Contracts are omnipresent in today’s global business world. Buying? Selling? Leasing? Merging? Acquiring? Loaning? Then you need a contract to protect yourself and your interests. But before both parties reach the contract negotiation stage, there is another, optional step that is sometimes taken – creating a letter of intent (LOI). This document can often be beneficial and provide additional safeguards in a transaction, reinforcing the contract to come. Our partner Kathryn Turpin explains how to craft a strong letter of intent below.
What is a Letter of Intent?
Something that I help my clients with all the time is crafting a solid letter of intent. Knowing how to write a letter of intent might be of particular interest for someone who is looking to buy or sell a business or is thinking about pursuing a new business relationship with another party. First, let’s quickly clarify terminology. The term ‘letter of intent’ is usually interchangeable with terms like ‘memorandum of understanding’ or ‘term sheet.’ These three documents may come in a different format, maybe a letter form or a chart form, but they are all really the same thing and they serve the same purposes.
A letter of intent is most useful when parties are beginning work on a fairly complicated agreement that will take some time to negotiate and finalize. This could include the purchase of a company or making a significant investment in a company and getting management rights in return, or even entering into a strategic cross-marketing or product supply agreement. In these situations, an LOI can serve a couple of important purposes.
First, it creates the framework for more detailed negotiations that will follow. Second, it facilitates those negotiations by setting up or imposing some enforceable or binding rules, such as confidentiality.
What Should My Letter of Intent Include?
So what does a good letter of intent contain? One crucial detail is to specify which provisions are binding and which provisions are non-binding. Binding provisions are terms that will be enforceable against either or both parties, regardless of whether the underlying transaction is completed. As I mentioned above, confidentiality is a very common binding provision in letters of intent. Each party should be confident that if it shares confidential information during negotiations, said information will be maintained as such. Another popular binding term is exclusivity. One or both of the parties may request that the other party stop negotiating or seeking offers from third parties during the negotiations specified under the LOI.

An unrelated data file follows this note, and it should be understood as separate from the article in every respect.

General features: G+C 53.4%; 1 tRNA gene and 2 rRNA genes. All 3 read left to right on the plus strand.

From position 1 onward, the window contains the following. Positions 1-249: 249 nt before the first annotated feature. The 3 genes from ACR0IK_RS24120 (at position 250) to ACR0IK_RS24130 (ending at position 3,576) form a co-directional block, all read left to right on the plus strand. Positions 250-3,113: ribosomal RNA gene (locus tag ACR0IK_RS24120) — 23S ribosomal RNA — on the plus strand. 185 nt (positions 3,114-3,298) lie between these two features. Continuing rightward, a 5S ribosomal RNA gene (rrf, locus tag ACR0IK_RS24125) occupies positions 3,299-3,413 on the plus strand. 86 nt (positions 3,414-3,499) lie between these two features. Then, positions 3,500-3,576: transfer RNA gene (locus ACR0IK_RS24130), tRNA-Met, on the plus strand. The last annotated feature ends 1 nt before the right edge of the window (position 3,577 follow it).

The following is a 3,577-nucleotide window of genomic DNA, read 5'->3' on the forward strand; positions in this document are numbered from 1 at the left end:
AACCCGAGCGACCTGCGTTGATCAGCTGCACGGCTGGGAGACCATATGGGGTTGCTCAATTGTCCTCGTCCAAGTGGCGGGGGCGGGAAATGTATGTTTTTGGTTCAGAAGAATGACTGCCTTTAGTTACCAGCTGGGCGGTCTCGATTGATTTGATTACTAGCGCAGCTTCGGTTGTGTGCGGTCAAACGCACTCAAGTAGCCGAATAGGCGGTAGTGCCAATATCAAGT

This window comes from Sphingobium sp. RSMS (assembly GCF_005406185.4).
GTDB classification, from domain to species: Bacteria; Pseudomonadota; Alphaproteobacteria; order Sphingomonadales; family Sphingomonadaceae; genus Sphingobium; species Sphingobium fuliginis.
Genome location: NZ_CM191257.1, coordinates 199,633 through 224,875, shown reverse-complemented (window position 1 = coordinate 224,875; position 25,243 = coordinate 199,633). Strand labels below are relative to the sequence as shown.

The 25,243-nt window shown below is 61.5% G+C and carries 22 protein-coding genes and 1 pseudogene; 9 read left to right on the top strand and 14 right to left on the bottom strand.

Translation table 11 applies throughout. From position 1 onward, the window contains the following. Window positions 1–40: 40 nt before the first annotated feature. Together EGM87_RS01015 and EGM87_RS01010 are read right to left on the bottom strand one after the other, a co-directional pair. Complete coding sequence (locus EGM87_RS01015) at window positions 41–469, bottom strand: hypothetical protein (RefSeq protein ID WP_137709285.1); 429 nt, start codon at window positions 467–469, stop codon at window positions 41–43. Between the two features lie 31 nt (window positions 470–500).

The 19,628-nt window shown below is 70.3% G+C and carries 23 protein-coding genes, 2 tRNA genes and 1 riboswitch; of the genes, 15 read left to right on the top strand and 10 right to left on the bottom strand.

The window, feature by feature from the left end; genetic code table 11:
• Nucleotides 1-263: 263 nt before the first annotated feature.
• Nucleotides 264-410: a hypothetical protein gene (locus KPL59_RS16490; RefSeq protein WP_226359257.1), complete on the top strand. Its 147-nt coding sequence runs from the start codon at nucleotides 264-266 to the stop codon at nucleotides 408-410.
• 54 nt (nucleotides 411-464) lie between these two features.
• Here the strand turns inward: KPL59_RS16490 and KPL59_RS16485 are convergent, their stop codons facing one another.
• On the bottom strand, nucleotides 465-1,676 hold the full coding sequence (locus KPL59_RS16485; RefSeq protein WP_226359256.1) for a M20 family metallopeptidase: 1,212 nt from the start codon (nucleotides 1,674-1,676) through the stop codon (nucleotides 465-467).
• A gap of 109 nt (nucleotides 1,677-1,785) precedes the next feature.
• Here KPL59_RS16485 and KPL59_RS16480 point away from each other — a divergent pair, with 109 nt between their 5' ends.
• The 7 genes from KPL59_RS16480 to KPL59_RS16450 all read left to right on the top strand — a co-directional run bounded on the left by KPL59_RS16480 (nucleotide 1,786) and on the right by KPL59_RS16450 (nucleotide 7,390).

You also want to make sure that expenses are specifically noted in a letter of intent. During the LOI stage, each party typically bears its own expenses, unless unusual circumstances apply. Of course, the final agreement could provide for some reimbursement of expenses by one party to the other, but that is not ordinarily the case in most LOIs. Lastly, a good letter of intent should specify the date by which the letter of intent will terminate if a final agreement has not yet been signed.
Don’t Forget the Non-Binding Provisions
Letters of intent also include non-binding terms – these encompass the business terms that the parties have already tentatively agreed upon so far. This would generally include a general description of assets being sold or purchased, services to be provided, purchase price, payment terms, management rights, and so on. The reason these particular terms – important as they are – should be specified as non-binding is because they may change during negotiations. If the purchase price of a business or asset is classified as binding in a letter of intent, then it would not be able to be debated any further, throwing a possible wrench into the upcoming contract negotiation.
If you are preparing to buy or sell a business or preparing to enter into a different type of complicated transaction with another party, Richards Rodriguez & Skeith’s business and transactional team may be able to help you decide whether a letter of intent would be appropriate for your situation. Contact us today to discuss your options!